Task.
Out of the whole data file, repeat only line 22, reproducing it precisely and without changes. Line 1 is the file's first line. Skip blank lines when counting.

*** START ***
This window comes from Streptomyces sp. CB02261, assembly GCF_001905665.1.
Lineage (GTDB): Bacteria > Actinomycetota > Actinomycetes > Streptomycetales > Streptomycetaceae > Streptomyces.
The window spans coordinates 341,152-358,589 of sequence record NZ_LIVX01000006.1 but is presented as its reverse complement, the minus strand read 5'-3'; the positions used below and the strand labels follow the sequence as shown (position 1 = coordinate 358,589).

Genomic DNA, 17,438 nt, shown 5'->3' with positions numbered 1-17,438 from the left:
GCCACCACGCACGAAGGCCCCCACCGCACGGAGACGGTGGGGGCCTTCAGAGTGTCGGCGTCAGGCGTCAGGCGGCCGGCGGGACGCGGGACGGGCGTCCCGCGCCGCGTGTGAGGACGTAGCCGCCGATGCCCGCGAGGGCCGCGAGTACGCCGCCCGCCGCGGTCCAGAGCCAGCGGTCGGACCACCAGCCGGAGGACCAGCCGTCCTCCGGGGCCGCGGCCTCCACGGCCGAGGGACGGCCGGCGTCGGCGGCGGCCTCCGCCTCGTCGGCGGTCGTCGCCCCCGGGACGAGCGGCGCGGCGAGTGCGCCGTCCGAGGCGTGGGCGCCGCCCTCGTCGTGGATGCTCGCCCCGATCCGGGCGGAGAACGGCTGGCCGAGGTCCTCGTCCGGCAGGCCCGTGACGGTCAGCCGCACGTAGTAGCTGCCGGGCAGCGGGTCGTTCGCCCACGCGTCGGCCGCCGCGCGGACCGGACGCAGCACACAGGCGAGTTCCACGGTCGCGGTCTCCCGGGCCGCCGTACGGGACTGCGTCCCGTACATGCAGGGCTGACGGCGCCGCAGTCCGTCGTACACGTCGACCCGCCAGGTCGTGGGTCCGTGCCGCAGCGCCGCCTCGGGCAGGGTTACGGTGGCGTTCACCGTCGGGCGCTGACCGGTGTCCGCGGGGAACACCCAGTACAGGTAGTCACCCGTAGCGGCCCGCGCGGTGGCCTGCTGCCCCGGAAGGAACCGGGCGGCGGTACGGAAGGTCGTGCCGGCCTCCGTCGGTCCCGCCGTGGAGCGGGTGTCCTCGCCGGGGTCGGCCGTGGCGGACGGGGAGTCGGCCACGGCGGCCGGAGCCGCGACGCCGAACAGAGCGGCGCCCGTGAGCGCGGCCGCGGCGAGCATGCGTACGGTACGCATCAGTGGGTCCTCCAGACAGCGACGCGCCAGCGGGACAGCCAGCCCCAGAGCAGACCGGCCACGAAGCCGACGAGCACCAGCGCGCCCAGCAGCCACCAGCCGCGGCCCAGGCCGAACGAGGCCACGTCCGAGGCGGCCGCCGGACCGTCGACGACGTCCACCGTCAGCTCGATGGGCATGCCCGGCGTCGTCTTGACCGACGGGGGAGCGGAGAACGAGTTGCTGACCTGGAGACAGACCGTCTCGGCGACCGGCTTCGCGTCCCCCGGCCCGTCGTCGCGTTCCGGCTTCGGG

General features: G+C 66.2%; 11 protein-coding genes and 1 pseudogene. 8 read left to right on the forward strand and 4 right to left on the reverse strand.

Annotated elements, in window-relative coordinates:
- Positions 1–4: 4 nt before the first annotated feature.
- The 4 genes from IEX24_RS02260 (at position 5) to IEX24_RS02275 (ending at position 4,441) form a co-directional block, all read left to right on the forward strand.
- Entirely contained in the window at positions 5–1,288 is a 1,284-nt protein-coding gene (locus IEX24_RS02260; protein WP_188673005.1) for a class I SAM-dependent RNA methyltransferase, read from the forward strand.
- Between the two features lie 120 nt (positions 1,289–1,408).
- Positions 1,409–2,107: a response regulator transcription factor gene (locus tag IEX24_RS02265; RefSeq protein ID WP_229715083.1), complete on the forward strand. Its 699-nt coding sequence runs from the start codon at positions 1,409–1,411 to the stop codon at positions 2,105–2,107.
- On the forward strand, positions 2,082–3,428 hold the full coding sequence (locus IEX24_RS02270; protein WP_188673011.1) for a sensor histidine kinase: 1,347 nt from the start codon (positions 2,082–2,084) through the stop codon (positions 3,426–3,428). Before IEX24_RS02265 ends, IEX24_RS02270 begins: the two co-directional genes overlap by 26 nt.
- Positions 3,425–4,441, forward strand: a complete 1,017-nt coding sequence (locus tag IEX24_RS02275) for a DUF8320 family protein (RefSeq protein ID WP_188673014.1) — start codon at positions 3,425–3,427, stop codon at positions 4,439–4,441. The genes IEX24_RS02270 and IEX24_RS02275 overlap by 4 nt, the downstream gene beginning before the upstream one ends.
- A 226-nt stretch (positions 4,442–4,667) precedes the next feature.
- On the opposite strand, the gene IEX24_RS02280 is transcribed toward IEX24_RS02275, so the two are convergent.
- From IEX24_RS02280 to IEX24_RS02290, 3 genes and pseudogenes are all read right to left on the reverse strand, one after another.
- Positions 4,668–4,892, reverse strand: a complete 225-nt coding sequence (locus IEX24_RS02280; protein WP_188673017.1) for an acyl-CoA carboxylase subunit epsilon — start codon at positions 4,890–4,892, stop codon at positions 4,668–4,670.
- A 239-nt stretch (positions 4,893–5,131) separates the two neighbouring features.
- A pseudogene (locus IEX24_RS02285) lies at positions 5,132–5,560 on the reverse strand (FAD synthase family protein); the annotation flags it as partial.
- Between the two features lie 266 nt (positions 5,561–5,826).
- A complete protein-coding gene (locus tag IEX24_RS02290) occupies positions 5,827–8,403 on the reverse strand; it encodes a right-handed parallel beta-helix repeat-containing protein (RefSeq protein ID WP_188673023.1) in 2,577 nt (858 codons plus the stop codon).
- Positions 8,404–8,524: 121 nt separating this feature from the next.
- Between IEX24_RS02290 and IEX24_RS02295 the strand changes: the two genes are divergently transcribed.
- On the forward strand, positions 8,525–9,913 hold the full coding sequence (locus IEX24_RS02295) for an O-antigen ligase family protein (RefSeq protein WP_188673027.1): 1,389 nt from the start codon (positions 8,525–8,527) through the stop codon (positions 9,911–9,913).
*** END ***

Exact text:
- A complete protein-coding gene (locus tag IEX24_RS02290) occupies positions 5,827–8,403 on the reverse strand; it encodes a right-handed parallel beta-helix repeat-containing protein (RefSeq protein ID WP_188673023.1) in 2,577 nt (858 codons plus the stop codon).